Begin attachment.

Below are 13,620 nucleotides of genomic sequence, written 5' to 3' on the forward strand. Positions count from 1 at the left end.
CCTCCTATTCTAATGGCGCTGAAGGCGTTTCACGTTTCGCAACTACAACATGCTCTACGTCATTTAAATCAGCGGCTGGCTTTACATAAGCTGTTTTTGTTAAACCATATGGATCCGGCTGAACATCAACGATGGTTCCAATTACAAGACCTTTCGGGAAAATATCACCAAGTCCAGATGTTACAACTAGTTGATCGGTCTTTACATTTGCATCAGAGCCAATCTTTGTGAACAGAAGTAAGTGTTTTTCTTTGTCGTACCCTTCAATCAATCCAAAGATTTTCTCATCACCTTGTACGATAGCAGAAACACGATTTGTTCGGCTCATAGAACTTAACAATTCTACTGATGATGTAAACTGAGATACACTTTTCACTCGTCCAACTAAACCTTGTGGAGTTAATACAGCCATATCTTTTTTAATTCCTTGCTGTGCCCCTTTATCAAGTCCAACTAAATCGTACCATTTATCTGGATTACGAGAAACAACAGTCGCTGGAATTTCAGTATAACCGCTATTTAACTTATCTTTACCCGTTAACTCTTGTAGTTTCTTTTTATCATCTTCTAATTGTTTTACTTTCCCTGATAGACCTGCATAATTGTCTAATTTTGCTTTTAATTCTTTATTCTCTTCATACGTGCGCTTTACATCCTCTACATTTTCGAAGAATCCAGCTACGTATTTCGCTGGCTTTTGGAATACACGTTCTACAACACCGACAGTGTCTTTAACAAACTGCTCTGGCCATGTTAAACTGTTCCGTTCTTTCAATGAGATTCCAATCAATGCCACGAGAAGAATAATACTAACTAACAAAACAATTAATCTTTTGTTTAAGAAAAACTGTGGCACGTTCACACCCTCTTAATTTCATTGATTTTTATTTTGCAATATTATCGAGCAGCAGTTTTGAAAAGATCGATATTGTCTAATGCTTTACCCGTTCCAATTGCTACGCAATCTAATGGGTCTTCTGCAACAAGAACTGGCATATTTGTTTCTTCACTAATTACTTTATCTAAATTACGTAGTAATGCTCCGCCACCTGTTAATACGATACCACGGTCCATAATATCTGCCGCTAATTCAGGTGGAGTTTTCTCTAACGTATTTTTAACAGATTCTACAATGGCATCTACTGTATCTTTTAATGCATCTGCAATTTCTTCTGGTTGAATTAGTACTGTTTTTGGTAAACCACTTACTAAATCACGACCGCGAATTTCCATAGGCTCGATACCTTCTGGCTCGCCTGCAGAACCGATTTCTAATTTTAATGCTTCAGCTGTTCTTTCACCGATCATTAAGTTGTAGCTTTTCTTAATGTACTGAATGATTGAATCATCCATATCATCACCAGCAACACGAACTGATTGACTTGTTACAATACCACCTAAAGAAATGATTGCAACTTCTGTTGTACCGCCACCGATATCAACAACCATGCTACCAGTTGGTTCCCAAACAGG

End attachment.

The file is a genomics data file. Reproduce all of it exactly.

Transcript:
Below are 13,620 nucleotides of genomic sequence, written 5' to 3' on the forward strand. Positions count from 1 at the left end.
CCTCCTATTCTAATGGCGCTGAAGGCGTTTCACGTTTCGCAACTACAACATGCTCTACGTCATTTAAATCAGCGGCTGGCTTTACATAAGCTGTTTTTGTTAAACCATATGGATCCGGCTGAACATCAACGATGGTTCCAATTACAAGACCTTTCGGGAAAATATCACCAAGTCCAGATGTTACAACTAGTTGATCGGTCTTTACATTTGCATCAGAGCCAATCTTTGTGAACAGAAGTAAGTGTTTTTCTTTGTCGTACCCTTCAATCAATCCAAAGATTTTCTCATCACCTTGTACGATAGCAGAAACACGATTTGTTCGGCTCATAGAACTTAACAATTCTACTGATGATGTAAACTGAGATACACTTTTCACTCGTCCAACTAAACCTTGTGGAGTTAATACAGCCATATCTTTTTTAATTCCTTGCTGTGCCCCTTTATCAAGTCCAACTAAATCGTACCATTTATCTGGATTACGAGAAACAACAGTCGCTGGAATTTCAGTATAACCGCTATTTAACTTATCTTTACCCGTTAACTCTTGTAGTTTCTTTTTATCATCTTCTAATTGTTTTACTTTCCCTGATAGACCTGCATAATTGTCTAATTTTGCTTTTAATTCTTTATTCTCTTCATACGTGCGCTTTACATCCTCTACATTTTCGAAGAATCCAGCTACGTATTTCGCTGGCTTTTGGAATACACGTTCTACAACACCGACAGTGTCTTTAACAAACTGCTCTGGCCATGTTAAACTGTTCCGTTCTTTCAATGAGATTCCAATCAATGCCACGAGAAGAATAATACTAACTAACAAAACAATTAATCTTTTGTTTAAGAAAAACTGTGGCACGTTCACACCCTCTTAATTTCATTGATTTTTATTTTGCAATATTATCGAGCAGCAGTTTTGAAAAGATCGATATTGTCTAATGCTTTACCCGTTCCAATTGCTACGCAATCTAATGGGTCTTCTGCAACAAGAACTGGCATATTTGTTTCTTCACTAATTACTTTATCTAAATTACGTAGTAATGCTCCGCCACCTGTTAATACGATACCACGGTCCATAATATCTGCCGCTAATTCAGGTGGAGTTTTCTCTAACGTATTTTTAACAGATTCTACAATGGCATCTACTGTATCTTTTAATGCATCTGCAATTTCTTCTGGTTGAATTAGTACTGTTTTTGGTAAACCACTTACTAAATCACGACCGCGAATTTCCATAGGCTCGATACCTTCTGGCTCGCCTGCAGAACCGATTTCTAATTTTAATGCTTCAGCTGTTCTTTCACCGATCATTAAGTTGTAGCTTTTCTTAATGTACTGAATGATTGAATCATCCATATCATCACCAGCAACACGAACTGATTGACTTGTTACAATACCACCTAAAGAAATGATTGCAACTTCTGTTGTACCGCCACCGATATCAACAACCATGCTACCAGTTGGTTCCCAAACAGG